Coronavirus brings recession to CEE
Extent of economic downturn will depend on length of quarantine period and production breaks, pace of catching up and efficiency of government measures. Downside risks to our current forecast prevail amid dynamically changing situation and high level of uncertainty.
The spread of coronavirus to Europe and exponentially rising number of infected people forced the introduction of preventive measures to reduce its speed. While economic activity in CEE throughout the first two months of the year was mostly unaffected by Covid-19, March will take a hit that will bite into the second quarter. The Eurozone is expected to slide into recession this year. Such a scenario will be hard to avoid in CEE as well. We now see Slovakia contracting 1% in 2020, while Czech GDP is expected to drop by 0.5%. Croatia should stagnate, while growth dynamics in other countries is seen around 1%. The CEE8 growth forecast stands currently at 0.8% on average – the lowest since the 2012 recession.
The final economic impact of Covid-19 will depend on the length of the quarantine period needed to get the virus under control, pace of catching up on the production side and efficiency of measures aimed to mitigate the economic losses. We believe that governments will try to be as generous as possible in letting their automatic stabilizers work. That should result in a temporary increase of their deficits and shift in debt levels. In an adverse scenario in which production is severely contracted for an extra month or two, CEE growth would dive deeper into negative territory.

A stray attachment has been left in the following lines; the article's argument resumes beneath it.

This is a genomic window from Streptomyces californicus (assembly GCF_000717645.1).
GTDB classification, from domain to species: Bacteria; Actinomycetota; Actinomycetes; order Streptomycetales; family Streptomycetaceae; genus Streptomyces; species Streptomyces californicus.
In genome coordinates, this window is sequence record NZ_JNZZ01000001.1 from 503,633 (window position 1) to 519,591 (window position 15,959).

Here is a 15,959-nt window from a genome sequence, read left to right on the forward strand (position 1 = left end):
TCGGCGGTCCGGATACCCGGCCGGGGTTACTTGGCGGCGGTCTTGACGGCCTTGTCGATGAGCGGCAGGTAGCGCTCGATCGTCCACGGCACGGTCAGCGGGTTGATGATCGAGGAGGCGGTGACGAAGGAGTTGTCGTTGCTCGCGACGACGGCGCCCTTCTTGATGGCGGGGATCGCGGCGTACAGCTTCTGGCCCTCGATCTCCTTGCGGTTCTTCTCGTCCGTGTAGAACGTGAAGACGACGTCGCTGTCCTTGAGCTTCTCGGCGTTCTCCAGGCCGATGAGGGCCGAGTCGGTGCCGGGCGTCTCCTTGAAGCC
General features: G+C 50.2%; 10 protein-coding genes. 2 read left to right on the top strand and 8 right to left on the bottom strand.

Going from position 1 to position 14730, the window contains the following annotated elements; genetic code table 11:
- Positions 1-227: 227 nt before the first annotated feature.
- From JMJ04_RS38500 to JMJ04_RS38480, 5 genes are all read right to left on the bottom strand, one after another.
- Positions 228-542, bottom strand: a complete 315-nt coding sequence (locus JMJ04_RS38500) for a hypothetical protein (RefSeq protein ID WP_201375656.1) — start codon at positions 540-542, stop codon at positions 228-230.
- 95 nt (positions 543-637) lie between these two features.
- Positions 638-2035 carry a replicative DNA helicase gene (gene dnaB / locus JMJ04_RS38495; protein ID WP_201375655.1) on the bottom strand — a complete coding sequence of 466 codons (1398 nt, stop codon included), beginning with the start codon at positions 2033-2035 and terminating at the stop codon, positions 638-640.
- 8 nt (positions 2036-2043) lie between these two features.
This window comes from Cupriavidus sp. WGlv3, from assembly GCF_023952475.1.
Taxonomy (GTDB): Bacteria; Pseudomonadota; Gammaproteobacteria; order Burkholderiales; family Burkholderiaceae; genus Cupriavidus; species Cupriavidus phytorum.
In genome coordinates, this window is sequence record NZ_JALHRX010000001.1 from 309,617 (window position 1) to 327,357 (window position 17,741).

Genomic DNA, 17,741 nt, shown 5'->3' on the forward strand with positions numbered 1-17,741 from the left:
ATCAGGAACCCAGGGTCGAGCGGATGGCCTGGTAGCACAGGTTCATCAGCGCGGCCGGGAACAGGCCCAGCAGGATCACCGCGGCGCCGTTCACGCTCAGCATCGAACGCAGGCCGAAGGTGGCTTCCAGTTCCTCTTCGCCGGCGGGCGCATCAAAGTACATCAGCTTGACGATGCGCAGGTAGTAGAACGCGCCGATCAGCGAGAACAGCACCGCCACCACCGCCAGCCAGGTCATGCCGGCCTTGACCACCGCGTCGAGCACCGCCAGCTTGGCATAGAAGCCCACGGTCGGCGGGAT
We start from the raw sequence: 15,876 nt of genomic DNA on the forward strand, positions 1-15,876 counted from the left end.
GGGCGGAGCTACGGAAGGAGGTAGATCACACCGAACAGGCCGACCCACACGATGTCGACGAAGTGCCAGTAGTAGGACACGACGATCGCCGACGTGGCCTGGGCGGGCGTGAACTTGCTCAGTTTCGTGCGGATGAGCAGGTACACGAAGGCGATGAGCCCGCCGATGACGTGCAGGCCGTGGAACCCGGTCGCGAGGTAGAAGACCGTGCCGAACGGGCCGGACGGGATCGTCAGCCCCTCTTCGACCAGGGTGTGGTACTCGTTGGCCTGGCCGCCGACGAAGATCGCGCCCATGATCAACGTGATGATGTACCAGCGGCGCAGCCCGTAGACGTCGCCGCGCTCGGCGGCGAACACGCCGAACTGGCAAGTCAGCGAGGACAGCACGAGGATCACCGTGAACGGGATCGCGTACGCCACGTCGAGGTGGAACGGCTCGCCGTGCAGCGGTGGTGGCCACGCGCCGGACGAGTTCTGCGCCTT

The environment has substantially changed around regional central banks in just a few weeks. While in February the question was still whether to hike or not due to elevated inflation rates, currently the question is what measures local central banks can use to ease market stress and help the ailing economy. The recent moves on FX and bond markets are truly exceptional. After the relative resilience of CEE currencies at the end of the first week of March, regional currencies were increasingly hit. Bond markets are no less erratic than FX markets. Large moves started in the second week of March; daily changes in yields of plus and minus 30-50 basis points are not uncommon. While central banks are increasingly providing liquidity in the region, fiscal stimulus will surely come, increasing the bond supply substantially.